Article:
The Great British Bake Off 2014: Why does it matter?

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Last night we all prepared to crown the winner of The Great British Bake Off 2014 – the show that asked itself, how many innuendos can we possibly stuff into a family format on the BBC?

As a nation, millions of us awaited Paul Hollywood’s sexy eyes, anticipated the chic-ness of Mary Berry’s final blazer (she did not disappoint, with a pink and white floral number), and hoped that the ghost of Dirty Diana Beard would not be haunting Richard, Nancy and Luis on their path to baking glory.

But hold on. Why are we so obsessed with a show about ordinary people in something as ordinary as baking? There are countless far greater problems facing the world today, and yet the winner of Bake Off is pretty much guaranteed tomorrow’s headlines. And heaven knows #BinGate was the biggest scandal since the word was invented. We dramatize the happenings of what is essentially a competition at the village fete even more than the ridiculous pause-for-tension on XFactor. We cry, cheer and blog when our hero or villain is ejected from this nostalgic pantomime, completely forgetting everything that exists outside of GBBO.

There are so many reasons why we, as a nation, are gripped every Wednesday by the frantic creation of Victoria Sandwiches and the like. For one, the show embodies true, nostalgic Britishness – Mary Berry reminds us of our Grandmas; and this year Richard Burr has gone some way into crushing the rough, unrefined builder stereotype. However for me, the most important reason we have stayed tuned to GBBO is that it provides a form of escapism from the true dramas of the world.

In this sense, the final did not disappoint.

Having been built up all season as a favourite to take the title by winning Star Baker no less than 5 times, the pressure was on Richard to come out on top. Unfortunately, his Signature Bake pastries were less than stunning and his Technical Challenge was pronounced as ‘scrambled egg’ by Paul and Mary.

Nancy fared better in both rounds, although it appeared that Paul had taken quite a disturbing shine to her as he eyed her up from behind. Maybe he has moved on from ‘child-genius’, 17 year old Martha.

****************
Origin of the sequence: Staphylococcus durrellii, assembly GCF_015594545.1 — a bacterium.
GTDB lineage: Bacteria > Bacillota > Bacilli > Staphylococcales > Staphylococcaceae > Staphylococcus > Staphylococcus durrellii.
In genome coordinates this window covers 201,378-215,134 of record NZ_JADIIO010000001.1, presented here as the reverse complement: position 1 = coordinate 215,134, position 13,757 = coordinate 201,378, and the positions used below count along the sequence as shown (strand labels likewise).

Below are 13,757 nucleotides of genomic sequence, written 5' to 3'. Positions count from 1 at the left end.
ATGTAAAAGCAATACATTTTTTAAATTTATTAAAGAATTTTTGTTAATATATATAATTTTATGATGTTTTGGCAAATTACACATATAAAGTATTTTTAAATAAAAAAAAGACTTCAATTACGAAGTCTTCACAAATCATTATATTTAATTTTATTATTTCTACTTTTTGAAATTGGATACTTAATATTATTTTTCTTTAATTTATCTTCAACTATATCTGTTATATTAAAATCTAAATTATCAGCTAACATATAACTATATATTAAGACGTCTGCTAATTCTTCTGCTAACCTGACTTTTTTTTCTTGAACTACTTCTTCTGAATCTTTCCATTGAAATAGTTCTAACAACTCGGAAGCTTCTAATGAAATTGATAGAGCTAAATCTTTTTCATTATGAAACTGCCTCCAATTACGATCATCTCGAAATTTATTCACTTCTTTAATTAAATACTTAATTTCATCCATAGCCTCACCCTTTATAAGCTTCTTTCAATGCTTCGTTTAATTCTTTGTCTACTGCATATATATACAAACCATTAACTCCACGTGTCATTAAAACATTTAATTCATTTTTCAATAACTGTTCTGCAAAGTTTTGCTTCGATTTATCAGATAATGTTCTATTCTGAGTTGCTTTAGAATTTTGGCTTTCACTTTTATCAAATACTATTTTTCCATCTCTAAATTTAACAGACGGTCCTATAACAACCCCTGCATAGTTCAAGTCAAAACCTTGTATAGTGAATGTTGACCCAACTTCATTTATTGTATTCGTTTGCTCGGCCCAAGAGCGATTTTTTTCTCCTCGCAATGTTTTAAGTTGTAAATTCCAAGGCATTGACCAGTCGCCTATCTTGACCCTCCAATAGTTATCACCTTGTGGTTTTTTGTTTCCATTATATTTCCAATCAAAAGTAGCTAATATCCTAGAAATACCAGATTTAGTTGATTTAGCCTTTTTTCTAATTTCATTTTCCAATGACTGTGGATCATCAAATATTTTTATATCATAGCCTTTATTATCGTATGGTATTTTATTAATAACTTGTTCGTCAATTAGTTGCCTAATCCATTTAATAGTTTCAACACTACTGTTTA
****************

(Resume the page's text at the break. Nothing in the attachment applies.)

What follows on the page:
For the same tasks Luis had a mixed critique, but far more notable was the absence of innuendo when his Signature Bake was called ‘soggy’. It seemed that the final meant either Sue and Mel had finally started to take the competition seriously, or they were feeling the pressure to toe the line following recent criticism that the show was becoming too ‘smutty’.

Whatever the reason, the absence of jokes made the tension in the tent palpable. During the final Showstopper round of the series, the bakers each made a Pièce Montée – a kind of architectural centre piece. Both Richard and Nancy made colourful windmill cakes but ambitious graphic designer Luis, ever keen to bag his own TV cooking show, created a Village of Chocolate in homage to his hometown, Poynton.

The bakes were stunning. They all tasted fantastic. Paul looked unnaturally orange. And Mary and orange Paul were in ‘total agreement’ that Nancy should take home the title of Bake Off Champion 2014.

So now it’s all over and we must return to our real-life dramas, catch up on current affairs and look outside the tent in which the worst thing that can happen is ice cream melting or batter curdling. It is clear to see that The Great British Bake Off not only provides great entertainment on a weekday evening; it distracts us from the real, frightening, insurmountable problems facing Great Britain.

Nicola Dashfield

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